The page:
keywords = "Aspirin, Congenital heart disease, Platelets, Thrombosis",
author = "Heistein, {Lisa C} and Scott, {William A} and Zellers, {Thomas M} and Fixler, {David E} and Claudio Ramaciotti and Journeycake, {Janna M} and Lemler, {Matthew S}",
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T1 - Aspirin resistance in children with heart disease at risk for thromboembolism

T2 - Prevalence and possible mechanisms

AU - Heistein, Lisa C

AU - Scott, William A

AU - Zellers, Thomas M

AU - Fixler, David E

AU - Ramaciotti, Claudio

AU - Journeycake, Janna M

AU - Lemler, Matthew S

PY - 2008/3

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N2 - Aspirin is used to prevent thromboembolism in children with heart disease without evidence supporting its efficacy. Studies in adults report a 5%-51% prevalence of aspirin resistance, yet the mechanisms involved are poorly understood. Our aims were to determine its prevalence in these children and to explore its possible mechanisms. One hundred twenty-three cardiac patients routinely receiving aspirin were prospectively enrolled. Platelet function was measured by Platelet Function Analyzer (PFA)-100 using epinephrine and adenosine diphosphate (ADP) agonists. Aspirin resistance was defined as failure to prolong the epinephrine closure time following aspirin administration. Urine levels of 11-dehydro-thromboxane B2 (11-dTXB2) were measured to determine inhibition of the cyclo-oxygenase pathway. The prevalence of aspirin resistance was 26%. Median ADP closure time was shorter for aspirin-resistant (79.60-115 s) than for aspirin-sensitive (100.60-240 s) patients (p < 0.01). 11-dTXB2 levels did not correlate with aspirin resistance. Aspirin-resistant patients had higher 11-dTXB2 levels before (7297 vs. 4160 pg/mg creatinine; p < 0.01) and after (2153 vs. 1412 pg/mg; p = 0.03) aspirin, with a similar percentage decrease in thromboxane (70.5% vs. 66.1%; p = 0.43). Our findings suggest that resistance is not entirely due to lack of inhibition of platelet thromboxane production. Alternative sources of thromboxane and thromboxane-independent mechanisms, such as ADP-induced platelet activation, may contribute to aspirin resistance.

AB - Aspirin is used to prevent thromboembolism in children with heart disease without evidence supporting its efficacy. Studies in adults report a 5%-51% prevalence of aspirin resistance, yet the mechanisms involved are poorly understood. Our aims were to determine its prevalence in these children and to explore its possible mechanisms. One hundred twenty-three cardiac patients routinely receiving aspirin were prospectively enrolled. Platelet function was measured by Platelet Function Analyzer (PFA)-100 using epinephrine and adenosine diphosphate (ADP) agonists. Aspirin resistance was defined as failure to prolong the epinephrine closure time following aspirin administration. Urine levels of 11-dehydro-thromboxane B2 (11-dTXB2) were measured to determine inhibition of the cyclo-oxygenase pathway. The prevalence of aspirin resistance was 26%. Median ADP closure time was shorter for aspirin-resistant (79.60-115 s) than for aspirin-sensitive (100.60-240 s) patients (p < 0.01). 11-dTXB2 levels did not correlate with aspirin resistance. Aspirin-resistant patients had higher 11-dTXB2 levels before (7297 vs. 4160 pg/mg creatinine; p < 0.01) and after (2153 vs. 1412 pg/mg; p = 0.03) aspirin, with a similar percentage decrease in thromboxane (70.5% vs. 66.1%; p = 0.43). Our findings suggest that resistance is not entirely due to lack of inhibition of platelet thromboxane production. Alternative sources of thromboxane and thromboxane-independent mechanisms, such as ADP-induced platelet activation, may contribute to aspirin resistance.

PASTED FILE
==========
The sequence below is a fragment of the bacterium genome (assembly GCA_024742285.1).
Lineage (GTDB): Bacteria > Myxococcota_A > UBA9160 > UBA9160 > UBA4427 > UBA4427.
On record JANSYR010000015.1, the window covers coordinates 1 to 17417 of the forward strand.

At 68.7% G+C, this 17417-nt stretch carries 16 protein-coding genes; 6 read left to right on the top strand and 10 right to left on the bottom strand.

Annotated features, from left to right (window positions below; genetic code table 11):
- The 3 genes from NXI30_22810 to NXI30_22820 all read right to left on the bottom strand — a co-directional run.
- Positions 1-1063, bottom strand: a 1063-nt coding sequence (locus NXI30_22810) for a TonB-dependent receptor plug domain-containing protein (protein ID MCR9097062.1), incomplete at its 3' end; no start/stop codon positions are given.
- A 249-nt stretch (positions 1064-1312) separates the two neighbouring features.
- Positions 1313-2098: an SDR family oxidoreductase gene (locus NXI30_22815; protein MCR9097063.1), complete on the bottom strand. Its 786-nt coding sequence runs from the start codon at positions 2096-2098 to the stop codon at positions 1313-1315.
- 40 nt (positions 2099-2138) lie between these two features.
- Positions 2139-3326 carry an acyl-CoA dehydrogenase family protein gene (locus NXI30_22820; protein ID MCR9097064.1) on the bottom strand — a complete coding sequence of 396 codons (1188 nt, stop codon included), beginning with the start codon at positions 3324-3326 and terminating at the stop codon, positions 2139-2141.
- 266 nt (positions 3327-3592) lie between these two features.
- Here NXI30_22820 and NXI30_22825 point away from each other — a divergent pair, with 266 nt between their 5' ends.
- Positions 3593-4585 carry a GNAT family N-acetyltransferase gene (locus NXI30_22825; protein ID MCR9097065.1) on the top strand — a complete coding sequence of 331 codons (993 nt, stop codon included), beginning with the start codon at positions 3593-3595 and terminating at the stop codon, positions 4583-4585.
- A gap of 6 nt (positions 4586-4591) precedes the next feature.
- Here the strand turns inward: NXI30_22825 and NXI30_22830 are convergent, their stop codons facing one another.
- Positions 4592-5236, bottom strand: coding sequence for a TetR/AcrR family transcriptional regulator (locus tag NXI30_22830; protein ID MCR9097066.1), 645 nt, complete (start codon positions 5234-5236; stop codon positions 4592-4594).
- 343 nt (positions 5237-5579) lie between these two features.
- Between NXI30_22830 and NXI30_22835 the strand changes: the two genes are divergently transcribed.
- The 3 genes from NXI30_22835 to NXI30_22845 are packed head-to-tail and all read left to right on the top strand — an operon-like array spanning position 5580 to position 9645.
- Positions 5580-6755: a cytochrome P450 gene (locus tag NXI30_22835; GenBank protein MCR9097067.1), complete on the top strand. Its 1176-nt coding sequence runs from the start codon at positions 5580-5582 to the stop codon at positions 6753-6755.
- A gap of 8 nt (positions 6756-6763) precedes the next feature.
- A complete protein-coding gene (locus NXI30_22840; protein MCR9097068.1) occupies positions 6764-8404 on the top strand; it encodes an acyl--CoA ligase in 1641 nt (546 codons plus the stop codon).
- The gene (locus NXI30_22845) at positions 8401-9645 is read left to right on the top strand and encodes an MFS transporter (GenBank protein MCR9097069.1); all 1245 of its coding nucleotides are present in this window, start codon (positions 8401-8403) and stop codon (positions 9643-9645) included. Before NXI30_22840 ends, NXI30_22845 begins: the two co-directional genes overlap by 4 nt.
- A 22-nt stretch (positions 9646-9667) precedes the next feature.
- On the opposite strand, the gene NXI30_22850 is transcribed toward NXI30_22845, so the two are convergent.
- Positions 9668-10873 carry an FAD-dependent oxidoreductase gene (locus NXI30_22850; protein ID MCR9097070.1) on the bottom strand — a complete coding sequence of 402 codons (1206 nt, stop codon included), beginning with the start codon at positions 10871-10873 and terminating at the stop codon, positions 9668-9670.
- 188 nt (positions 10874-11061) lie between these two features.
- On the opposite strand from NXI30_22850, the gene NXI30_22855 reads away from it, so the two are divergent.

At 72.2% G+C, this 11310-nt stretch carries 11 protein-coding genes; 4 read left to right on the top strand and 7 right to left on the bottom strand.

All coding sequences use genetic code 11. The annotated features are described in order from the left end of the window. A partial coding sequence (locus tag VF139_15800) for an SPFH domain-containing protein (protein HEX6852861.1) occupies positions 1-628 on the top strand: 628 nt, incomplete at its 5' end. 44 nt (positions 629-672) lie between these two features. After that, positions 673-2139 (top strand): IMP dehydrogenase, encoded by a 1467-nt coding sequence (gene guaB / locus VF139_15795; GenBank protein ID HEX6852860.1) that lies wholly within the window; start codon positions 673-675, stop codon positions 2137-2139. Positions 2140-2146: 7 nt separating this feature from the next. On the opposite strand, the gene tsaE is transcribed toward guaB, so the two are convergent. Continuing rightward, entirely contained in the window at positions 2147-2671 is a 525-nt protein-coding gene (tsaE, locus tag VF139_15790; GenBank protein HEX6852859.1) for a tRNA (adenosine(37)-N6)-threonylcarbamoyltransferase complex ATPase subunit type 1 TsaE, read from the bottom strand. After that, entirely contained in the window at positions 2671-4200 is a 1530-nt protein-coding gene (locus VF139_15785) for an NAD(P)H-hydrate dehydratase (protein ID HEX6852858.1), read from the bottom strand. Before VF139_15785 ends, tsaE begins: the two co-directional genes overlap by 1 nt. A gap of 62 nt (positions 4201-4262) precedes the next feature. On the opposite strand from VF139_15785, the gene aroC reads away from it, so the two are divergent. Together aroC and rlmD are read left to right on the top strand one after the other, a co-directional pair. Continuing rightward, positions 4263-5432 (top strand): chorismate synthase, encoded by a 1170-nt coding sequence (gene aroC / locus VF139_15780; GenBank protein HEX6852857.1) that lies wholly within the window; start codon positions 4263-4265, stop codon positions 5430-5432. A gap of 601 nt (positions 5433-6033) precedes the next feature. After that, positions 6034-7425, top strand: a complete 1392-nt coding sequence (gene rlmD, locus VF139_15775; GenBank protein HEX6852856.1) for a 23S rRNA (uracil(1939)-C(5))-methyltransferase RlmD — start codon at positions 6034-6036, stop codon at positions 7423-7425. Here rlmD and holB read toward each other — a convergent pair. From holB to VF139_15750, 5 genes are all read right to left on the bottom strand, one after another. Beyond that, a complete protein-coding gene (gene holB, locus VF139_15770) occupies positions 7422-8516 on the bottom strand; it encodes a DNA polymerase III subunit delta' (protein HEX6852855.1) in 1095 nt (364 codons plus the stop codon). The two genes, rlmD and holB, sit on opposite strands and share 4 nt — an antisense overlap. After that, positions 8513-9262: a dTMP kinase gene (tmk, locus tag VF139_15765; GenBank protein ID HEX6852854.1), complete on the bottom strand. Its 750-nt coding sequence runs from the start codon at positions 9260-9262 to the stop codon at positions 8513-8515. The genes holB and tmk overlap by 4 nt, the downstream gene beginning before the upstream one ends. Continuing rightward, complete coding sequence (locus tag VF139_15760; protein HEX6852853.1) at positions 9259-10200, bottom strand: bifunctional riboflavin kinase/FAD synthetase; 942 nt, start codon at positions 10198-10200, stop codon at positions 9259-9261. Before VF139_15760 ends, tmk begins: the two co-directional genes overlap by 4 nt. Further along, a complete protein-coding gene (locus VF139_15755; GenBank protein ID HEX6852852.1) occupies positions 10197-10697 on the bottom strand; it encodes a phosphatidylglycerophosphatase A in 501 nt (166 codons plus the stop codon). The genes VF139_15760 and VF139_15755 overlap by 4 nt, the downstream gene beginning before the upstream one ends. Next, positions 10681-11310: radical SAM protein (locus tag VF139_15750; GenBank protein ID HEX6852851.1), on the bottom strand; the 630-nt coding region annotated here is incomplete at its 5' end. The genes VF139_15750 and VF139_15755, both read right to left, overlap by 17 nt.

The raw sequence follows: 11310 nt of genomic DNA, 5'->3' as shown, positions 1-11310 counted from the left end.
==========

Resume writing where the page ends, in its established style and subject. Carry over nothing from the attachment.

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KW - Congenital heart disease

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KW - Thrombosis